Hackers Successfully Shut Down “Critical Infrastructure” in an Unprecedented Attack
Hackers, who researchers have said were possibly working for a nation-state, recently targeted an unnamed critical infrastructure site, causing operational outage. Security investigators and researchers said that the attackers halted plant operations by using a malware to target systems.
In its report, security firm FireEye wrote the attack was targeted at Triconex from Schneider Electric - the technology is used for industrial safety. The company website advertises the technology as a complete solution for process safety - offering systems and software for emergency shutdown, fire and gas control, high-intensity pressure management, and other life critical checks. Schneider has also acknowledged the attack that appears to be targeted and has alerted all its consumers that use this technology.
The malware that is being called TRITON (for its attack on Triconex) appears to be specifically designed to cause physical damage to this unnamed critical infrastructure plant/site since it was hitting the site's safety system. Hackers first took control of a workstation running Triconex safety shutdown system and tried to reprogram controllers that are used to identify potential safety issues. During this some of the controllers entered a fail safe mode, causing some processes to shut down, and prompting the asset owner to initiate an investigation.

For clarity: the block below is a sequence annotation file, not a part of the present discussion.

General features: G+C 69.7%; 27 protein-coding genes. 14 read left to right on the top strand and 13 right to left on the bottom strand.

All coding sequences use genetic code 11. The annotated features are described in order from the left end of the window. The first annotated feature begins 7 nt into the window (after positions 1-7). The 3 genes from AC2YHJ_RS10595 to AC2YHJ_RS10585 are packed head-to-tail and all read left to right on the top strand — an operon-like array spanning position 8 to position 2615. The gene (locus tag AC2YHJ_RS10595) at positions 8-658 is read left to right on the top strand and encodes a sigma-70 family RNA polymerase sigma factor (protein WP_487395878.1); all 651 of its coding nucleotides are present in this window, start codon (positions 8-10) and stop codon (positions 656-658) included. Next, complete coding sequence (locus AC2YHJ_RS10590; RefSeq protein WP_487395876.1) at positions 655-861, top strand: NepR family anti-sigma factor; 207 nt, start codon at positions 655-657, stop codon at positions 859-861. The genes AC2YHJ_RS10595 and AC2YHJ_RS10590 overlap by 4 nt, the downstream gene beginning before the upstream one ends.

"Mandiant recently responded to an incident at a critical infrastructure organization where an attacker deployed malware designed to manipulate industrial safety systems," Mandiant, division of FireEye, said. "The targeted systems provided emergency shutdown capability for industrial processes.
"We assess with moderate confidence that the attacker was developing the capability to cause physical damage and inadvertently shutdown operations."
Both the security firm and Schneider have declined to identify the victim or its industry due to security concerns. One firm puts the victim in the Middle East.
Alerts have been issued by several governments this year warning of cyberattacks on critical infrastructure sites, however, this is possibly the first report of a targeted attack on a safety system at an industrial plant. While a possible first attack on safety control system that disrupted the operations, attackers have previously targeted electric grids in Ukraine, not to forget the US- and Israel-powered Stuxnet that was used to target Iran's nuclear facilities.
"Of note, on several occasions, we have observed evidence of long term intrusions into ICS which were not ultimately used to disrupt or disable operations," FireEye wrote. "For instance, Russian operators, such as Sandworm Team, have compromised Western ICS over a multi-year period without causing a disruption." This paints an even darker picture as most countries/companies don't even get to know about unauthorized access until operations are disrupted.
If history is prologue, more attackers will now start looking into the possibilities. "This is a watershed," Sergio Caltagirone, head of threat intelligence at Dragos, said. "Others will eventually catch up and try to copy this kind of attack."
- Technical details of the attack are available here.
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